A common criticism of medieval Christianity theology centers on the practice of speculative theology, often defined as the asking of seemingly obscure questions which have little bearing (or none at all) upon the vicissitudes of human life or Christian faith. This article considers the value of speculative theology by reflecting on the question of whether or not Christ would have become incarnate if humanity had not fallen into sin.
“When students are first introduced to the historical, as opposed to a devotional, study of the Bible, one of the first things they are forced to grapple with is that the biblical text, whether Old Testament or New Testament, is chock full of discrepancies, many of them irreconcilable…. In some cases seemingly trivial points of difference can actually have an enormous significance for the interpretation of a book or the reconstruction of the history of
Although this is a very personal story, it is my prayer that anyone reading it will find something that speaks to the human experience of God, and of life itself.1 Let us begin this and every endeavor with thankfulness to the Lord, and a firm desire to advance in love toward others. Regardless of where you find yourself on the journey through life, this journey is invariably and inevitably spiritual. Humanity was made by and
Every worldview must address—either implicitly or explicitly—certain questions about the universe. These include such big questions as “Is there a God?”, “What is reality?”, “What happens after we die?”, and “How did reality come into existence?” These are the inquiries of all minds and the answers to these questions deeply influence who we are and how we view the world. The topic of this month’s Round Table discussion centers on this last question, how the stuff
The title “Mother of God” is given to Mary in both the Eastern (Orthodox) and Western (Catholic) Churches. Used by early Christian writers such as Origen, Athanasius, and Augustine, the title seems to have been well established and widely accepted prior to its formal proclamation in the 5th century. This title is important. “Mother of God” carries with it the full weight of Jesus Christ’s deity.
Few experiences are as formative as those which we repeat on a regular basis. Routines, habits, and liturgies: they all influence who we are, how we live, and the narratives we inhabit. As important as what we do is who we do it with. Human life comes filled with relationships, our interactions with other human beings, people who impact us as we in turn influence them. For Christians, this means that a formative part of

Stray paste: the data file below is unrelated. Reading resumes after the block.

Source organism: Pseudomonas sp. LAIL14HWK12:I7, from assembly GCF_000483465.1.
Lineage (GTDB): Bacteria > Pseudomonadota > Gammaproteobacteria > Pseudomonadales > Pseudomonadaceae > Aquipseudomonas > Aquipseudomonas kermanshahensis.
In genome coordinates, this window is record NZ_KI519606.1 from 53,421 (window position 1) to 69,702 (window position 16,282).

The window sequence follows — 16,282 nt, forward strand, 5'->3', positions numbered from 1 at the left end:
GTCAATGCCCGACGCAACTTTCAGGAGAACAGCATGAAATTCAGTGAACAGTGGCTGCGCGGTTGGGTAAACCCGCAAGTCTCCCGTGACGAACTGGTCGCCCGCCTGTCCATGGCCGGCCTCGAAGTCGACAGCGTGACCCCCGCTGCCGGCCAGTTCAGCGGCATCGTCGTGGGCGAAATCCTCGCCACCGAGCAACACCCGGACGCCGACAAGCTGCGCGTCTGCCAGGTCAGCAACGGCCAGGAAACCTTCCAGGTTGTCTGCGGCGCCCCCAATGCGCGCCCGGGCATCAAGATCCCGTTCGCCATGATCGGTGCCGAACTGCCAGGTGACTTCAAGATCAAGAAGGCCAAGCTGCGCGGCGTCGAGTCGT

‘Tis the Christmas season. Our music, parties, concerts and plays, nativity scenes, lights, eggnog, and (if you’re lucky enough) snow tell us that Christmas comes swiftly. Gifts are being purchased. Plans to see family are being finalized. The busyness and joys of the Christmas season are pervasive, even for those who don’t celebrate Christmas. But why do we celebrate Christmas? The “Christmas Wars” rightfully remind us the real reason for the season: the birth of
While much of the field of the History of Christianity (and indeed, history in general) focuses on the great people and ideas of the tradition or period being studied, the genre of “people’s history” seeks to raise awareness of the ways in which ordinary people have lived throughout time and space. Admirable as this project sounds, it is not without its problems. In my experience, many “people’s histories” tend to make significant assumptions concerning the
Part of a three book series on the Historical Jesus, Jesus of Nazareth: From the Baptism to the Transfiguration (Image, 2007) begins Joseph Ratzinger’s examination of the life and teaching of the founder of Christianity.† In this book Ratzinger (Pope Benedict XVI) engages the major moments and messages from Jesus’ ministry, combining historical, literary, and theological insights into a masterful work not only on the “Historical Jesus” of scholarship, but also on the “Living Jesus”
Perhaps no facet of Christian theology is more important and more often debated than understandings of Communion. Instituted by the Lord Jesus the night before his death, the practice of communing with fellow Christians using bread and wine (or, in some early Christian communities, cheese and wine) reaches back to the earliest Jesus Movement and continues to form and define Christians today. In order to demonstrate both the unity and diversity of Christian perspectives on
At times, I feel within me a burning conviction of the truth of something that is at once more difficult to put into words than the doctrines of my Christian faith yet as clear as crystal to my soul and my seat of “knowing.” When I feel this way, it is time to sit down in front of pen and paper and muddle through until I can capture a solid thought from the elusive world